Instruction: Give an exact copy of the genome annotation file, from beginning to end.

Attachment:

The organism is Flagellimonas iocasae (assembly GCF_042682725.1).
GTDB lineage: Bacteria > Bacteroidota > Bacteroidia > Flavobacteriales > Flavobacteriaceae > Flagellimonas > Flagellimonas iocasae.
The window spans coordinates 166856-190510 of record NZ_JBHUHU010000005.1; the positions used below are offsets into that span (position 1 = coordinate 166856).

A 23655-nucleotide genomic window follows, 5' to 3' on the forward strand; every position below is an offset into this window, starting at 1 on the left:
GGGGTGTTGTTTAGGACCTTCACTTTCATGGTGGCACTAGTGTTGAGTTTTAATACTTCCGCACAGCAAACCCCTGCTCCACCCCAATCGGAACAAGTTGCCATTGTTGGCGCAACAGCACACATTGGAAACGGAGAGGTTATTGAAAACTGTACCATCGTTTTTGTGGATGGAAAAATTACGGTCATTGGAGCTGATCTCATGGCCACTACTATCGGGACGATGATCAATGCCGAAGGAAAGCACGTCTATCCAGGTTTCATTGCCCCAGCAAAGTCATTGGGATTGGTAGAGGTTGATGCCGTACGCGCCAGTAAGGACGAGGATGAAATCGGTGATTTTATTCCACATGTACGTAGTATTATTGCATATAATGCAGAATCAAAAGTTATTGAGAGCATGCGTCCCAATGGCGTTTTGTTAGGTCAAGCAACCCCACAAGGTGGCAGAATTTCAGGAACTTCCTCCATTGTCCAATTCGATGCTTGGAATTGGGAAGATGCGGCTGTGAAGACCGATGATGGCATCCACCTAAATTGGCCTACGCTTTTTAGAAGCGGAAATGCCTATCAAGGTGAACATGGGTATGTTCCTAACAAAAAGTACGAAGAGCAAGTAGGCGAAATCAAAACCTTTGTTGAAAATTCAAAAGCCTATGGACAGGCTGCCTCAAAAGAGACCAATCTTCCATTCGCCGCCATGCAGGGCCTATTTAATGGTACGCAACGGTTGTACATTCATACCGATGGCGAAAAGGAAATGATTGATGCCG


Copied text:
The organism is Flagellimonas iocasae (assembly GCF_042682725.1).
GTDB lineage: Bacteria > Bacteroidota > Bacteroidia > Flavobacteriales > Flavobacteriaceae > Flagellimonas > Flagellimonas iocasae.
The window spans coordinates 166856-190510 of record NZ_JBHUHU010000005.1; the positions used below are offsets into that span (position 1 = coordinate 166856).

A 23655-nucleotide genomic window follows, 5' to 3' on the forward strand; every position below is an offset into this window, starting at 1 on the left:
GGGGTGTTGTTTAGGACCTTCACTTTCATGGTGGCACTAGTGTTGAGTTTTAATACTTCCGCACAGCAAACCCCTGCTCCACCCCAATCGGAACAAGTTGCCATTGTTGGCGCAACAGCACACATTGGAAACGGAGAGGTTATTGAAAACTGTACCATCGTTTTTGTGGATGGAAAAATTACGGTCATTGGAGCTGATCTCATGGCCACTACTATCGGGACGATGATCAATGCCGAAGGAAAGCACGTCTATCCAGGTTTCATTGCCCCAGCAAAGTCATTGGGATTGGTAGAGGTTGATGCCGTACGCGCCAGTAAGGACGAGGATGAAATCGGTGATTTTATTCCACATGTACGTAGTATTATTGCATATAATGCAGAATCAAAAGTTATTGAGAGCATGCGTCCCAATGGCGTTTTGTTAGGTCAAGCAACCCCACAAGGTGGCAGAATTTCAGGAACTTCCTCCATTGTCCAATTCGATGCTTGGAATTGGGAAGATGCGGCTGTGAAGACCGATGATGGCATCCACCTAAATTGGCCTACGCTTTTTAGAAGCGGAAATGCCTATCAAGGTGAACATGGGTATGTTCCTAACAAAAAGTACGAAGAGCAAGTAGGCGAAATCAAAACCTTTGTTGAAAATTCAAAAGCCTATGGACAGGCTGCCTCAAAAGAGACCAATCTTCCATTCGCCGCCATGCAGGGCCTATTTAATGGTACGCAACGGTTGTACATTCATACCGATGGCGAAAAGGAAATGATTGATGCCG